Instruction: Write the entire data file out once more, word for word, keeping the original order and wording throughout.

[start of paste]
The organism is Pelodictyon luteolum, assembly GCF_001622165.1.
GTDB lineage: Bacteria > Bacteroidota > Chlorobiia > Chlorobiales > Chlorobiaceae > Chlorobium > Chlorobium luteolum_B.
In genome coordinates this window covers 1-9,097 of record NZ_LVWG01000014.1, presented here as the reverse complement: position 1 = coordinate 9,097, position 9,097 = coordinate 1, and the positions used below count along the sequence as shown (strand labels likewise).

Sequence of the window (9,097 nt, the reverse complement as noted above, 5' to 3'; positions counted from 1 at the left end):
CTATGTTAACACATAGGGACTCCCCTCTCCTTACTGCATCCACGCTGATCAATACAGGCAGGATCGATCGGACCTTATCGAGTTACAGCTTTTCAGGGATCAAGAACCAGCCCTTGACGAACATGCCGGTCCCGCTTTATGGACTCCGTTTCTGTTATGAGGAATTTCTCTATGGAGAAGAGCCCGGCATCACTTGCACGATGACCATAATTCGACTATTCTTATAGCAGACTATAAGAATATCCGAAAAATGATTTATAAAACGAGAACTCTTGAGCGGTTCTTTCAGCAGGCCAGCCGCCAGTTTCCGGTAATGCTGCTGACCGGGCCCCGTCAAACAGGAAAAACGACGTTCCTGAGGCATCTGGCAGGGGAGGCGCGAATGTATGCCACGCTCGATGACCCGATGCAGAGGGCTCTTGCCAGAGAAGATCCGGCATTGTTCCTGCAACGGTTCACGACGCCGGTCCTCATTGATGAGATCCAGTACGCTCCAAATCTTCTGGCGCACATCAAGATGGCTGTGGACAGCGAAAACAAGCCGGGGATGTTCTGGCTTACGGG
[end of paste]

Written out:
The organism is Pelodictyon luteolum, assembly GCF_001622165.1.
GTDB lineage: Bacteria > Bacteroidota > Chlorobiia > Chlorobiales > Chlorobiaceae > Chlorobium > Chlorobium luteolum_B.
In genome coordinates this window covers 1-9,097 of record NZ_LVWG01000014.1, presented here as the reverse complement: position 1 = coordinate 9,097, position 9,097 = coordinate 1, and the positions used below count along the sequence as shown (strand labels likewise).

Sequence of the window (9,097 nt, the reverse complement as noted above, 5' to 3'; positions counted from 1 at the left end):
CTATGTTAACACATAGGGACTCCCCTCTCCTTACTGCATCCACGCTGATCAATACAGGCAGGATCGATCGGACCTTATCGAGTTACAGCTTTTCAGGGATCAAGAACCAGCCCTTGACGAACATGCCGGTCCCGCTTTATGGACTCCGTTTCTGTTATGAGGAATTTCTCTATGGAGAAGAGCCCGGCATCACTTGCACGATGACCATAATTCGACTATTCTTATAGCAGACTATAAGAATATCCGAAAAATGATTTATAAAACGAGAACTCTTGAGCGGTTCTTTCAGCAGGCCAGCCGCCAGTTTCCGGTAATGCTGCTGACCGGGCCCCGTCAAACAGGAAAAACGACGTTCCTGAGGCATCTGGCAGGGGAGGCGCGAATGTATGCCACGCTCGATGACCCGATGCAGAGGGCTCTTGCCAGAGAAGATCCGGCATTGTTCCTGCAACGGTTCACGACGCCGGTCCTCATTGATGAGATCCAGTACGCTCCAAATCTTCTGGCGCACATCAAGATGGCTGTGGACAGCGAAAACAAGCCGGGGATGTTCTGGCTTACGGG